Trading places – stagnant south sparks unusual transfer trend

Afan Lido’s relegation and Haverfordwest County’s failed promotion attempt from the Welsh League cement growing fears of stagnation in South Wales, with just two clubs representing the south in the Welsh Premier League next season. With Neath FC consigned to the history books, Llanelli Town reforming in the lower levels, the pool of WPL players has diminished in the south, as has the number of available options to players looking to move clubs. So far, six players have switched between Carmarthen Town and Port Talbot Town since the end of the season and the figure is expected to rise.

Having seen Liam McCreesh, Carl Evans, Keyon Reffel and Luke Bowen follow first-team coach Craig Hughes out of the door at Richmond Park and reunite at Port Talbot, Carmarthen have in turn now picked up two players from the Steelmen as the club announced a hat-trick of new signings on Friday.

Having agreed terms earlier in the week, winger David Brooks and midfielder Lewis Harling switch the blue of Port Talbot for the Old Gold of Carmarthen, while Chris Hartland, formerly of Port Talbot and Afan Lido (more on them further down), becomes their third signing after ending a brief spell with Prestatyn Town.

It’s hard to judge which of the sides has come out the better from this flurry of early transfer activity and I am led to believe there will be further player movement between the two clubs in due course, as this trend of interchanging seems set to continue. It would be unfair of me to reveal names as I do not want to gazump clubs from unveiling news via their own official platforms.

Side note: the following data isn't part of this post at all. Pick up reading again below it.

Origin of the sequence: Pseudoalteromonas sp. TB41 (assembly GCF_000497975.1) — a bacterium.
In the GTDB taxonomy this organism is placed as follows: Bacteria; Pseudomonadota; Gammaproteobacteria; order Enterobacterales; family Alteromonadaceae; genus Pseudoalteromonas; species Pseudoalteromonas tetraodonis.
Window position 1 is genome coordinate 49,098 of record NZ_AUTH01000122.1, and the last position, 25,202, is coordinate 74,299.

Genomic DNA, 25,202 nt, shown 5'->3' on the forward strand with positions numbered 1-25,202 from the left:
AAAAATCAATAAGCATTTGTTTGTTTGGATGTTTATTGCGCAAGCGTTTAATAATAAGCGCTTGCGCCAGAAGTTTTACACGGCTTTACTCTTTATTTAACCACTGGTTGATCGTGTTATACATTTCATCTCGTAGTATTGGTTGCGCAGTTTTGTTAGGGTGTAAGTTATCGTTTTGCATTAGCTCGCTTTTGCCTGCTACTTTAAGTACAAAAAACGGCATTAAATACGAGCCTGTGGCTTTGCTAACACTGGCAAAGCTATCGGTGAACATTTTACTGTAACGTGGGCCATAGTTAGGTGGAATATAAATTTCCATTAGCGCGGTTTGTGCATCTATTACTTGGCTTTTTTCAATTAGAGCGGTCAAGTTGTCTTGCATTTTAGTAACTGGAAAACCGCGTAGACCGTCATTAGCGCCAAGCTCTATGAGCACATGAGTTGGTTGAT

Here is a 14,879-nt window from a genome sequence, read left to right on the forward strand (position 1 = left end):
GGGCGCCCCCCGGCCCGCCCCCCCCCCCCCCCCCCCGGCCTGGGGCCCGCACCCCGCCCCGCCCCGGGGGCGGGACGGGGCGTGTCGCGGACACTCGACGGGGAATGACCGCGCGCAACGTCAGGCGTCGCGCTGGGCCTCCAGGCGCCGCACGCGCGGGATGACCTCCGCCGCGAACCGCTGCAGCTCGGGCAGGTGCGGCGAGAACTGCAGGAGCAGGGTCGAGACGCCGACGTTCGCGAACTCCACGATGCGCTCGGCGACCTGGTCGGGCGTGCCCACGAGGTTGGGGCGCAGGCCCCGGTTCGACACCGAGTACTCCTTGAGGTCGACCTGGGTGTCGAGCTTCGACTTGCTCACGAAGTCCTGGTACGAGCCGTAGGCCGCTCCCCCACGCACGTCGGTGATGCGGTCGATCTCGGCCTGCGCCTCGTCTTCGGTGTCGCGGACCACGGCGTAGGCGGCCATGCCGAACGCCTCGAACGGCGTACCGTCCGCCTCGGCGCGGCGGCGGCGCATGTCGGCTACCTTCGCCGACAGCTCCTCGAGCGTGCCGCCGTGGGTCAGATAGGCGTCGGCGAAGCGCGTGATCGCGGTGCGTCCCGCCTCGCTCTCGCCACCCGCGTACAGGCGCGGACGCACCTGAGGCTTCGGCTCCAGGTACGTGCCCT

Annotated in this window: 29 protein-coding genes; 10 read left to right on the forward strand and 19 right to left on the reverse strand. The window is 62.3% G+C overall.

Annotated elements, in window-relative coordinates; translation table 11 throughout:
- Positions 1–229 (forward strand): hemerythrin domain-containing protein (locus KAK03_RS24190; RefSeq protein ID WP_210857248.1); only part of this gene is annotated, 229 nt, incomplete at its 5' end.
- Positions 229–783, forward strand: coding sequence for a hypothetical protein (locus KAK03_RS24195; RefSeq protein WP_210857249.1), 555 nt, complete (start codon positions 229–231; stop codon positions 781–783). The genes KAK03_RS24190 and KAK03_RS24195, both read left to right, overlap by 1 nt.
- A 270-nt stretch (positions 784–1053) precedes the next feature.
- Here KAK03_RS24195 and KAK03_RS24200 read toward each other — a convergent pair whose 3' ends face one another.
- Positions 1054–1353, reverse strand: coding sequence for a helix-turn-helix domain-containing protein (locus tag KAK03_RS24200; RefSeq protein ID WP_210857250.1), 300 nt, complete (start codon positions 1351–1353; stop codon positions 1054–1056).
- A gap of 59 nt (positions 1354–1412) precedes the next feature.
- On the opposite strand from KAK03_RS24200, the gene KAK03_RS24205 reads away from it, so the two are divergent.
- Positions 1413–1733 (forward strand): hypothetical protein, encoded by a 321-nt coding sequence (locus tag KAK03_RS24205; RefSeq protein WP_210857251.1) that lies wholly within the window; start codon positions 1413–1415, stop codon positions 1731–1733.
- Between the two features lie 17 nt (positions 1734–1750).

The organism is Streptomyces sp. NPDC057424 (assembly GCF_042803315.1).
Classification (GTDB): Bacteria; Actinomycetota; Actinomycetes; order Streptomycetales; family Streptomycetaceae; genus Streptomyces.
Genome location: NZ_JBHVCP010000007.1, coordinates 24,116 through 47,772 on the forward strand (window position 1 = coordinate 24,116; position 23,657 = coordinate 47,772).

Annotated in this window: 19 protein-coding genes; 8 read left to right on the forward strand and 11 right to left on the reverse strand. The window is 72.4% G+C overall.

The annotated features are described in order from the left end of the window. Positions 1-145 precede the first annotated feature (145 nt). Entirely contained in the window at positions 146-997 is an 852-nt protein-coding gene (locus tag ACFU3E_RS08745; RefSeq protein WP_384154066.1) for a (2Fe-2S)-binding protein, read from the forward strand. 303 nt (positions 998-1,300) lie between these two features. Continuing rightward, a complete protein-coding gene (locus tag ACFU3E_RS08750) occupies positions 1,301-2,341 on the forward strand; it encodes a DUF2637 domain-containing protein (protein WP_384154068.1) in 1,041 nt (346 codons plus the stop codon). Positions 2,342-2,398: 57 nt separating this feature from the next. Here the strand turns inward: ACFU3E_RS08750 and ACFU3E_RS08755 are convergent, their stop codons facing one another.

Port Talbot’s off-season recruitment strategy is an obvious one – to add a core of local players to their ranks, add to the character within the club and improve the local appeal of the side, which has previously been criticised for a perceived lack of local identity.

Evans, McCreesh and Bowen are all former Port players of a good WPL standard, while Reffel is certainly an interesting addition. I think he went under the radar a little last season and the attacking midfielder didn’t quite get the recognition he deserved after a solid campaign which saw him impress at Lido before a January transfer to Carmarthen, where he continued to impress amongst a better group of players.